THE HEALTH PROMOTING SCHOOL. By Nick Boddington and Tim Hull. Forbes Publications. Pounds 12.95
Despite its uninspiring title, The Health Promoting School serves as a timely reminder of the significance of "health" six years after the National Curriculum Council's publication of Curriculum Guidance 5: Health Education, when the subject (beef notwithstanding) threatens to have fallen off the bottom of the educational agenda.
Teachers will be discouraged by this book from concocting tick lists and urged instead to determine aims and outcomes that will accord with the longer-term well-being of individuals and the community.
The authors remind us that every aspect of the effectiveness of a school can be bolstered by its attention to health-promoting influences upon young people.
They explore notions of health as it affects individuals and organisations, consider emotional and social well-being alongside physical health and predictably place self-esteem, the ability to cope with change and to exercise control over one's life at the forefront of their discussions.
Such ideas and explorations of "health" are not new, though here the contributions are culled from a wide variety of sources to bring concreteness and coherence to a term too often devalued as merely "a good thing".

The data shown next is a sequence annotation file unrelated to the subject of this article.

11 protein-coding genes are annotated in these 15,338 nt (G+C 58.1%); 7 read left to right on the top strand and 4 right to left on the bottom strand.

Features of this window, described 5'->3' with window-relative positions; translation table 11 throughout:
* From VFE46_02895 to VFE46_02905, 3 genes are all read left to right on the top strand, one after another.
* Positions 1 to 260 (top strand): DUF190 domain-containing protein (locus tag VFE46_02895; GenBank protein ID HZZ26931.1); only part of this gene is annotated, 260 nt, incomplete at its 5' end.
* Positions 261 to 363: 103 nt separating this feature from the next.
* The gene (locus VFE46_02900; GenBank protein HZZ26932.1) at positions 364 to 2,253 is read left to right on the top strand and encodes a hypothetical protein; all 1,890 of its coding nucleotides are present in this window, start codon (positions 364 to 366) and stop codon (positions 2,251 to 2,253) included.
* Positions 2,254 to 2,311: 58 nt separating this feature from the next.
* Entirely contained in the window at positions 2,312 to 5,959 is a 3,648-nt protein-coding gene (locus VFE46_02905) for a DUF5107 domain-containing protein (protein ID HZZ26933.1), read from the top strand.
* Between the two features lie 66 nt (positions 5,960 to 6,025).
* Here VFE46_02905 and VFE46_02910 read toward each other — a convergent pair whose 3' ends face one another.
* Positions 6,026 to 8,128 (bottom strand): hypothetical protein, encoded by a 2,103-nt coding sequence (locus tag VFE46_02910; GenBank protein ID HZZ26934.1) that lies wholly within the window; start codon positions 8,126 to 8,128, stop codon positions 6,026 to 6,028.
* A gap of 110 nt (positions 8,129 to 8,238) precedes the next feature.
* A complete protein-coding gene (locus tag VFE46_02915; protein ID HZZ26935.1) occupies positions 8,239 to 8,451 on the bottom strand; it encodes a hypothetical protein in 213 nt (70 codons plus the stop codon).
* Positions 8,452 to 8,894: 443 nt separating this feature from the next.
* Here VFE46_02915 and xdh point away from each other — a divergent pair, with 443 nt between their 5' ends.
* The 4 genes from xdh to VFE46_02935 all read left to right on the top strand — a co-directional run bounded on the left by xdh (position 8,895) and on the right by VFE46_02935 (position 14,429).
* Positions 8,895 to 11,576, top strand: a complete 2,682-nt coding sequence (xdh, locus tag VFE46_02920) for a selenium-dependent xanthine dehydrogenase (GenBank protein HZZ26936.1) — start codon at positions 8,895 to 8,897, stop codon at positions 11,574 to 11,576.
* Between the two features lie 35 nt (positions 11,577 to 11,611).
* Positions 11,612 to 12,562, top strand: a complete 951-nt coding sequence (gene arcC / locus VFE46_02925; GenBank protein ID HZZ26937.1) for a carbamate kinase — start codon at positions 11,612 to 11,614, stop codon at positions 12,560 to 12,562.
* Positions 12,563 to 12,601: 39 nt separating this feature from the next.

Health education is the natural vehicle for drugs education and is central to the thrust of government strategy, Tackling Drugs Together. The authors helpfully underline the fact that behaviour change is a less than likely outcome when education is confined to the advice of "experts", pointing out that, somewhat paradoxically, "preventive" outcomes are more likely to be produced by methodologies that empower. Drug educators take note.
Probably the most valuable section of the book is its range of examples of "ways in" to addressing health issues, which are based on the authors' experiences in schools grappling with the process of review and development.
There is a plethora of instances of weaknesses identified and changes made but in vain I waited to discover how schools had coped with internal resistance to change. I wanted to read the frenzied dialogue from staff meetings where committed enthusiasts had battled with die-hard sceptics and won. Perhaps in the sequel . . .
Significant irritations in this rather dry volume include bullet point overload and lax editing which occasionally obscures meaning.
Nonetheless, readers looking for inspiration and ideas on how to place health at the cutting edge of school consciousness will be well rewarded.
Adrian King is health education organiser for Berkshire